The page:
"We’re happy in the photo, but the balaclava is covering my scars. Those wings were all my ideas to try. In those days, I began to see value in aerodynamics. The rules said wings had to be part of the body, so we used a piece of metal on the middle of the wing attached to the body."

Rivals Turned Friends
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They may have been opponents on the track, but drivers like Mario and Roger McCluskey (left) were closer than you think.

"There was good camaraderie among the drivers those days, because we weren’t just driving. We were meeting every week in sprint cars, in Champ cars. Bouncing around the country, everywhere, and having hamburgers together, drinking beer together, all of that. It was flat out. My 1969 season, for instance, I did 37 races, in seven categories, 10 different race cars."

The Shock of Indy's Crowd
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An estimated 275,000 spectators filled Indy with roaring cheers in 1969.

"I remember my rookie year, in 1965. Indy’s a huge event, and I’d never driven before a crowd like that. Going out on qualifying day, pulling out of the pits and looking at the crowd, I said, ‘Holy crap! I’m the only one out there. I better not screw up.’ It was amazing, suddenly, how daunting that was. Then, two seconds later, you forget all about it. But it’s that kind of feeling, such a wonderful feeling, when you get so many people like that."

A Growing Spotlight
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The 500 was broadcast on radio by 950 affiliates, even to troops in Vietnam.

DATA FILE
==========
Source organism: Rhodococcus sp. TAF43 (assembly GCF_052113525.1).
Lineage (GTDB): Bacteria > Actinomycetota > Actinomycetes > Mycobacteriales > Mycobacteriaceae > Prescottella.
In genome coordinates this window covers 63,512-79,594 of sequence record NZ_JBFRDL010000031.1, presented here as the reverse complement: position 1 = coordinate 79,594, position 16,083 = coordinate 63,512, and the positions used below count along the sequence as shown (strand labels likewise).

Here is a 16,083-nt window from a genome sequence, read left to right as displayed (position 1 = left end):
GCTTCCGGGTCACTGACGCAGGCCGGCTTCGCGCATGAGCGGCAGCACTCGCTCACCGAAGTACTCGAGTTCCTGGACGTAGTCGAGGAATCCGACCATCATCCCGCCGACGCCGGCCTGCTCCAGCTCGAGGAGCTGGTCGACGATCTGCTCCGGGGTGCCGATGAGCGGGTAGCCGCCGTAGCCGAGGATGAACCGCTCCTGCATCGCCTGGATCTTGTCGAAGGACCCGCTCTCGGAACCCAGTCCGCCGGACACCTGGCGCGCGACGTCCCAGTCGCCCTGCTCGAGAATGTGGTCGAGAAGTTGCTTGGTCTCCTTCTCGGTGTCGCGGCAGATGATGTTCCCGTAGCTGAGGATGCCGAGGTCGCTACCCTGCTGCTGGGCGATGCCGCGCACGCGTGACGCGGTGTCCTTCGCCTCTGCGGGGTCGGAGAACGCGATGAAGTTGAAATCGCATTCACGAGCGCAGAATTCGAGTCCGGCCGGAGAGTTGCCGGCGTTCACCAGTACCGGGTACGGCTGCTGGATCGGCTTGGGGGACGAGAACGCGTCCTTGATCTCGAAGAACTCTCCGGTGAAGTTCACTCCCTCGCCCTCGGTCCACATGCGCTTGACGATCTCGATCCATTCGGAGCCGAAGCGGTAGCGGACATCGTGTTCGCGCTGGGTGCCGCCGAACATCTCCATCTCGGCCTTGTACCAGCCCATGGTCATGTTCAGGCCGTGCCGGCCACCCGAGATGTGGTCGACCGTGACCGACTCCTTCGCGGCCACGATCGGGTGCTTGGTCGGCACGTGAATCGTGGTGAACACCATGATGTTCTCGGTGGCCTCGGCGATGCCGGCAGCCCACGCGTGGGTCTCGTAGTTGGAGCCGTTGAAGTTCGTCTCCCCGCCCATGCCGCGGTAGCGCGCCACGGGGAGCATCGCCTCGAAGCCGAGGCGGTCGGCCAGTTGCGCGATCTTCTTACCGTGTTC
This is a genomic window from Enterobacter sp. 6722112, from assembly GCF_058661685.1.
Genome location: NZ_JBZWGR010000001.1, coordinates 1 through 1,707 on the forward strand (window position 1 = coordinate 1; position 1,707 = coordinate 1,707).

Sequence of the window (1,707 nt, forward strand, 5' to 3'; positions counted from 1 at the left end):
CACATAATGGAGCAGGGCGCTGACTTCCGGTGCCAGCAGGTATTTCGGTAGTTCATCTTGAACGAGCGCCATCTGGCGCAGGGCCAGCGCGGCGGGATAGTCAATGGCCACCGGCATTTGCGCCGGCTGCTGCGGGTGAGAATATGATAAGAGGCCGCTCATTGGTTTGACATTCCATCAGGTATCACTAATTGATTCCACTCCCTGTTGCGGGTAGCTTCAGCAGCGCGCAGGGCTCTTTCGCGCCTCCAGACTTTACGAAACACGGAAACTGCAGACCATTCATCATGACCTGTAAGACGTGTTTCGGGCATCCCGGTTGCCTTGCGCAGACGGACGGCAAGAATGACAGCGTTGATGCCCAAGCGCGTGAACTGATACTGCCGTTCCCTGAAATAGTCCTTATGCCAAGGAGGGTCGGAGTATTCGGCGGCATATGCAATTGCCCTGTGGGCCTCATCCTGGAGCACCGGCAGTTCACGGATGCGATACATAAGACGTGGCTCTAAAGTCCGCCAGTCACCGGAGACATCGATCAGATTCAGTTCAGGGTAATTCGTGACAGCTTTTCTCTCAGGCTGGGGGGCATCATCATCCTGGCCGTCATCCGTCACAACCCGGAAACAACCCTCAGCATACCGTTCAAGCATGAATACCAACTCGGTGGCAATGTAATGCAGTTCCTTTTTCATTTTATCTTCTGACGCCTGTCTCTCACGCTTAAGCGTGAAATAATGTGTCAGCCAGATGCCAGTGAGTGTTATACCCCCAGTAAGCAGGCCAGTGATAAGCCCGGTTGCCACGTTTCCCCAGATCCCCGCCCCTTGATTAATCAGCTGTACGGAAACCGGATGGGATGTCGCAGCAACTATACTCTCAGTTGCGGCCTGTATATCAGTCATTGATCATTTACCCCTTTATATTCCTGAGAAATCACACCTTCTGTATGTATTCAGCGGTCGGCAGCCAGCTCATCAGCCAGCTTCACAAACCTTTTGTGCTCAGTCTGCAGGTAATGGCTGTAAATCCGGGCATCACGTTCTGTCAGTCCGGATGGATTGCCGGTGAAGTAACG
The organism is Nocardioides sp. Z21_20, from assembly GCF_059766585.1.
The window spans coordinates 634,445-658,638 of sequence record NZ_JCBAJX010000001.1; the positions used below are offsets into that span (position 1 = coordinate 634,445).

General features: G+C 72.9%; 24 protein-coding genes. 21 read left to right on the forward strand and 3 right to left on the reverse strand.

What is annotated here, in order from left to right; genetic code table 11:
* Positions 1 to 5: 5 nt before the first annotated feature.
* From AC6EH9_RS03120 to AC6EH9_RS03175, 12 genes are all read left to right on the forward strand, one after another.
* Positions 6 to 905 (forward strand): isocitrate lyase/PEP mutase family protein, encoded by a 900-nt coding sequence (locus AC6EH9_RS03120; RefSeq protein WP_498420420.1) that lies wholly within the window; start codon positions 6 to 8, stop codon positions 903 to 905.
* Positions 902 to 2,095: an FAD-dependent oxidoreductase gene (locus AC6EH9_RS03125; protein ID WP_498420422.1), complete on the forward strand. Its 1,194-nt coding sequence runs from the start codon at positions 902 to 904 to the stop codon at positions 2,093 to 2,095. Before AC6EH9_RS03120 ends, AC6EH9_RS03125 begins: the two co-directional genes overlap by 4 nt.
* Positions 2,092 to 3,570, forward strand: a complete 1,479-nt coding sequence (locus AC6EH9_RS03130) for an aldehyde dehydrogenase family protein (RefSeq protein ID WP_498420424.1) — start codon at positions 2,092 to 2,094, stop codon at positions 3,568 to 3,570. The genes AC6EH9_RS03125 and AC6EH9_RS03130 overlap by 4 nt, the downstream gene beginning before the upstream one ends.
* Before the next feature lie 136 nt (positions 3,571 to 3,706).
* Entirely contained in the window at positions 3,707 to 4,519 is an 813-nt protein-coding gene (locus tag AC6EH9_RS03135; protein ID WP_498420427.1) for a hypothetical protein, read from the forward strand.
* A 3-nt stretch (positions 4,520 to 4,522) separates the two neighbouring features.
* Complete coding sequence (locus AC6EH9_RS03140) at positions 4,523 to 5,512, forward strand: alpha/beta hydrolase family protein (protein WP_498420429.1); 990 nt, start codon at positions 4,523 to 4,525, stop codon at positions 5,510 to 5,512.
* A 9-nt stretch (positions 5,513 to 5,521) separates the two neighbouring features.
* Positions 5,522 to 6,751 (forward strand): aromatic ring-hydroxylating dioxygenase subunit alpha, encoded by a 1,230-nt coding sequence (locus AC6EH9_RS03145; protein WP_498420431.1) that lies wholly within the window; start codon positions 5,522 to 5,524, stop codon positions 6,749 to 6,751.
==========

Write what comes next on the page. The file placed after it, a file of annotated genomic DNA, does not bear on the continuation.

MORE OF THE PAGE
"We were sharing the closed-circuit TV that day with a [boxing match]. What a day. Indianapolis was beginning to earn that level of attention. It was huge for the event itself and put huge stock in the driver winning. Fan mail was coming in from places across the world. Places I didn’t think even had cars."

What a Pit Stop Took in 1969
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Mario led 116 laps, but not without drama. A slow pit stop nearly derailed his race.

"In those days, you had to get a push because you only got a two-speed gearbox. We had one four-speed available but used a Halibrand two-speed at Indy to minimize weight behind the axle. You needed a push so you wouldn’t stall the damn thing. We held a lot of fuel back then, so the plan was to change tires only twice the whole race. On the [first tire change], the mechanics couldn’t get the right rear tire off. I just thought, I’m gone. But I was a competitor. I said, 'I'm not gonna give up my competitive position. I gotta manage this damn thing.' So I kept watching the tire in the mirror. We were vulnerable to puncture, but it worked."

Sweet Smell of...Garlic
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Team owner Andy Granatelli laying one on Andretti. Who needs trophies?

"A happy moment. I remember that big kiss from Granatelli. I can still smell the garlic. I knew how much it meant to Andy, because he only cared about Indianapolis. For me, Indianapolis was the month of May, and then you move on. One of 37 races that year. But with Andy, it was everything. To be able to do it for him after all the glitches . . . immense satisfaction. It was such a premium to the joy, to know that win brought so much to them."

Victory Laps
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Fans enjoyed a few cold ones. The race wasn’t too shabby either.

"Somebody had some fun."